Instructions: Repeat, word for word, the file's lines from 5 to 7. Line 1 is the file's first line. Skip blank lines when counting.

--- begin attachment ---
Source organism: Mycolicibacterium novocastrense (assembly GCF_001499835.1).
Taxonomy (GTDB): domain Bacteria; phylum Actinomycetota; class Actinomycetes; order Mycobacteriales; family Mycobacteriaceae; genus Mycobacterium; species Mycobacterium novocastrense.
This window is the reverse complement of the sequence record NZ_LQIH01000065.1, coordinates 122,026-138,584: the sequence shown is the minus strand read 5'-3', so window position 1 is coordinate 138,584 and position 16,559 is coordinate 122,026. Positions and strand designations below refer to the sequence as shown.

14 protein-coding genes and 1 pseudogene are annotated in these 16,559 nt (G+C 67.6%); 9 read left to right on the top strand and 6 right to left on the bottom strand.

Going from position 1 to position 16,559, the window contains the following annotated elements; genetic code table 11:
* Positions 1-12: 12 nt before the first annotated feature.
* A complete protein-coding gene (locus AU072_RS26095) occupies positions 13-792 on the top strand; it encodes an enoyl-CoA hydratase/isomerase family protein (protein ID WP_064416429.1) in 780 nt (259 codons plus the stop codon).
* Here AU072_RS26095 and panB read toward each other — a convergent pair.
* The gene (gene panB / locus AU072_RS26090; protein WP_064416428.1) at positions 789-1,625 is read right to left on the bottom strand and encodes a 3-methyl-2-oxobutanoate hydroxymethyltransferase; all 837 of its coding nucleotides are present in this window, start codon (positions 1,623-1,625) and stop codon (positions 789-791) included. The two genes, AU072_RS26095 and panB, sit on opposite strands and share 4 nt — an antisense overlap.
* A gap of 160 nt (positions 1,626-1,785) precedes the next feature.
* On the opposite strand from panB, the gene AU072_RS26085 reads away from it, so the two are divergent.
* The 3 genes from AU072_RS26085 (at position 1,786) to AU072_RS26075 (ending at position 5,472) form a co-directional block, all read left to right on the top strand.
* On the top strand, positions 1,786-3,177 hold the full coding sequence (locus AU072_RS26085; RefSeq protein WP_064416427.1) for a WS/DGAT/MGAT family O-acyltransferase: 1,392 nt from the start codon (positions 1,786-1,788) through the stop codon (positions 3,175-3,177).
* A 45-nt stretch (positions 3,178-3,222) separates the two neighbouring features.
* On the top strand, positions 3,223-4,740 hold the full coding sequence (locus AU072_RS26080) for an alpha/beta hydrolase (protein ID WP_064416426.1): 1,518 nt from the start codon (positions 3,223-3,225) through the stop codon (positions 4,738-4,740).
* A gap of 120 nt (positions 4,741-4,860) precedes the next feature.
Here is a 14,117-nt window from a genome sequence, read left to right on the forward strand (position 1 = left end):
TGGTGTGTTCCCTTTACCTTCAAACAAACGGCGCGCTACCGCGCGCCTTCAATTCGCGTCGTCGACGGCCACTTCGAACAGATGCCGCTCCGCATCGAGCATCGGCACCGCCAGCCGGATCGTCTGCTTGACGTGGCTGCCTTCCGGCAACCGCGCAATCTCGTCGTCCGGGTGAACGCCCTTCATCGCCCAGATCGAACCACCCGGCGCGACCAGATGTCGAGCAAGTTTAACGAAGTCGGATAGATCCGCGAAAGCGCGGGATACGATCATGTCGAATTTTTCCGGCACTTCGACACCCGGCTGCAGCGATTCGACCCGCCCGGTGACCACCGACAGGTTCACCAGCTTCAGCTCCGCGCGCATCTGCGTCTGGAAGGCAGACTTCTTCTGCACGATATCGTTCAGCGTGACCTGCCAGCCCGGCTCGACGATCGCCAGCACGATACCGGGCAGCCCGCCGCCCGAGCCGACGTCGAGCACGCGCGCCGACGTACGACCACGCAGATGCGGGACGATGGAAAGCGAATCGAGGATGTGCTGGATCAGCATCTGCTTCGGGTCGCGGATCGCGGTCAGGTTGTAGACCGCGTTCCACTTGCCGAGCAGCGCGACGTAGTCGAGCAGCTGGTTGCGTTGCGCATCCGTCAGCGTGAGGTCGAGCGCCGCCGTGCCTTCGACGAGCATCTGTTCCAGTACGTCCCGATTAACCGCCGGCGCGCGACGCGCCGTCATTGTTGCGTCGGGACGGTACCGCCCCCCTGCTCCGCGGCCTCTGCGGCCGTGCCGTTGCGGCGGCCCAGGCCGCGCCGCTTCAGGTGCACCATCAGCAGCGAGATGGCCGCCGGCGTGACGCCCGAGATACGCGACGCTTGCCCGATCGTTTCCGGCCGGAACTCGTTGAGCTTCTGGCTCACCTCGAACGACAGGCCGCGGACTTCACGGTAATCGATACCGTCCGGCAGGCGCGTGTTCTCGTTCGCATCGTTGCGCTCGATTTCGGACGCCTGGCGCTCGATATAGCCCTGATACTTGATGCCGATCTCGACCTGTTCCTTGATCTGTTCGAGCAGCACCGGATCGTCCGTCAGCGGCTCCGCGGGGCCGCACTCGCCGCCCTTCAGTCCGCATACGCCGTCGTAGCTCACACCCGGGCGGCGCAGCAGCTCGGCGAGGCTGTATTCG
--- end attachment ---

Going from position 1 to position 16,559, the window contains the following annotated elements; genetic code table 11:
* Positions 1-12: 12 nt before the first annotated feature.
* A complete protein-coding gene (locus AU072_RS26095) occupies positions 13-792 on the top strand; it encodes an enoyl-CoA hydratase/isomerase family protein (protein ID WP_064416429.1) in 780 nt (259 codons plus the stop codon).